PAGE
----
Thursday, 12 November 2009

Britain wants more reactors

Sydney Morning Herald
Tuesday 10/11/2009 Page: 11

LONDON: Britain is set to hand an expanded role to the nuclear industry and suggest more sites for new reactors as it unveils controversial guidelines for fast tracking big energy projects through the planning process. Ed Miliband, the Energy Secretary, was due to reveal his blueprint for the future energy industry overnight in a series of "national policy statements" analysing 11 sites proposed by companies and several more potential locations.

A senior official at the Department of Energy and Climate Change said that the extra sites would leave the door open for a greater use of nuclear energy than currently envisaged. "I'm comfortable that with the current options and the possible new ones we will have sufficient sites for our nuclear needs in 2025," he said. The Government is introducing the guidelines on fossil fuels, nuclear and renewable energy to speed up the planning system, handing the power to approve major projects to an independent body, the Infrastructure Planning Commission.

Utility companies have warned that Britain is facing a shortfall in power generation over the next decade unless more projects are given swift approval. In an interview with The Daily Telegraph on Saturday, Mr Miliband said "saying no" to nuclear was no longer an option given Britain's need to bolster its energy security, adding that he wanted the first new plants built by 2017. But Government officials admitted over the weekend the grand 3000-page policy statements could soon "become out-of-date" due to climate change.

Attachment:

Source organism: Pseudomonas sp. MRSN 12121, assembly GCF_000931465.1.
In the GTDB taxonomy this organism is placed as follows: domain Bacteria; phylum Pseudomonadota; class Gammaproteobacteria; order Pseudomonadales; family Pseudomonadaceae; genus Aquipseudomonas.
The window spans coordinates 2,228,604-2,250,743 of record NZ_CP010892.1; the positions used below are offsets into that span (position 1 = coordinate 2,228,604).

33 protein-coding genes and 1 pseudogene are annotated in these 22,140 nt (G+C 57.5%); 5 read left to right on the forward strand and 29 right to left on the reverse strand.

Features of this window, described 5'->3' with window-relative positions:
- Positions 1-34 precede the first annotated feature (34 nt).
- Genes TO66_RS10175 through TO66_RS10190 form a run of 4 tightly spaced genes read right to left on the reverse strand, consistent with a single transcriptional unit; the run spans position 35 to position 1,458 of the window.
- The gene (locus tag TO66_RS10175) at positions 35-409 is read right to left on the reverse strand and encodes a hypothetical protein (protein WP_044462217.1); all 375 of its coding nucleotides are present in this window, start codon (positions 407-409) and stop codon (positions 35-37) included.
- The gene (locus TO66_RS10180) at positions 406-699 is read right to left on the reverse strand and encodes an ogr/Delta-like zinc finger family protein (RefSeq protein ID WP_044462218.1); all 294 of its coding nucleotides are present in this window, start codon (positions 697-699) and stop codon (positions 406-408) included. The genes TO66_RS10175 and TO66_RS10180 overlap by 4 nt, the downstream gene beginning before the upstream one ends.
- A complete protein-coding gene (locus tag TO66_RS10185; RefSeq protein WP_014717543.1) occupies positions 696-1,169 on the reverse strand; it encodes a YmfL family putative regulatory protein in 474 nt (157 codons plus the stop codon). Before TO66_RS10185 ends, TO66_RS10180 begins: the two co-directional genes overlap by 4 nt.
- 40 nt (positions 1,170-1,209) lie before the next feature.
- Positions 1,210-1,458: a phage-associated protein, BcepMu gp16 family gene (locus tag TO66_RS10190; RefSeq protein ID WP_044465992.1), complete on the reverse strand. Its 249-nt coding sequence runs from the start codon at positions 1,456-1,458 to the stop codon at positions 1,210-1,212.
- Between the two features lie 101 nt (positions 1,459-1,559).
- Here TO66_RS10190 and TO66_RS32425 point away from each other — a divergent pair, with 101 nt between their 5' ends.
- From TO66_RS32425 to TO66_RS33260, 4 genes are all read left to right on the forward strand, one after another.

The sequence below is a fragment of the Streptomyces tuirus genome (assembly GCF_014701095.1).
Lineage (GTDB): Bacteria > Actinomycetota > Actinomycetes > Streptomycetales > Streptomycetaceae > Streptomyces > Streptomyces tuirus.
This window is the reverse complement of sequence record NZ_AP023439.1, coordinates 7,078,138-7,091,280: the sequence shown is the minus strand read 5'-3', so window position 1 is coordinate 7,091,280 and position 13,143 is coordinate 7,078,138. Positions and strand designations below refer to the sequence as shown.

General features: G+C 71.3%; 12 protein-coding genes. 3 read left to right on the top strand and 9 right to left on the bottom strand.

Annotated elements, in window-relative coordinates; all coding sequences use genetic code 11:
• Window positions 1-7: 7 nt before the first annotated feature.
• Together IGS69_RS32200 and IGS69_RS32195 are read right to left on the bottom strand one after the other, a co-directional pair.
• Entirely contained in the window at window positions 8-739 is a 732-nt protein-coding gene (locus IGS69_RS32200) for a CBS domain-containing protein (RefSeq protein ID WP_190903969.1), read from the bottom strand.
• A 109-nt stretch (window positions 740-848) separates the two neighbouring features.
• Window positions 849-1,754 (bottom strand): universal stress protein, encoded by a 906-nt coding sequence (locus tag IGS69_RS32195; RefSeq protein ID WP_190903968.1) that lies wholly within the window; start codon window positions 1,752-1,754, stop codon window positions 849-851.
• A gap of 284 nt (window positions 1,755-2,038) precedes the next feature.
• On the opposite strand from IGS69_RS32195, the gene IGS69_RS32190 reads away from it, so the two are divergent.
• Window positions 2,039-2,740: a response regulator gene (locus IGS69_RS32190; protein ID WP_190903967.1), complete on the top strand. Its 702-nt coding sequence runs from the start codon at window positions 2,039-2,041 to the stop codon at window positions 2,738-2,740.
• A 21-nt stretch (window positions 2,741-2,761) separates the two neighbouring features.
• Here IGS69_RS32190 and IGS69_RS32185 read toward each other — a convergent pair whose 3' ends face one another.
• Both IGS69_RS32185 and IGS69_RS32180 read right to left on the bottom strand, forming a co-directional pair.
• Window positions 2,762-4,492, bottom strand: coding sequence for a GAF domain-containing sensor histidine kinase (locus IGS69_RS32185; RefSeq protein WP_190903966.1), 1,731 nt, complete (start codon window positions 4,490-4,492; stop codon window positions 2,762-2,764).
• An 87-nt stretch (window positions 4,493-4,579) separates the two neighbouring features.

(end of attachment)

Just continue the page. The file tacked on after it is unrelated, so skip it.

This would mean large chunks of the documents, which have already been on the drawing board for three years, would have to be rewritten - entailing delays to the fast-track system. If the evidence that climate change is progressing rapidly becomes really compelling, we will have to revise the national policy statements," the Department of Energy and Climate Change official said. Utility companies keen to build nuclear plants in Britain have long been desperate for stability in the planning regime since it takes up to seven years to construct a station. The 11 sites under consideration are mostly places with a strong nuclear history, including Dungeness in Kent, Sizewell in Suffolk and Sellafield in Cumbria.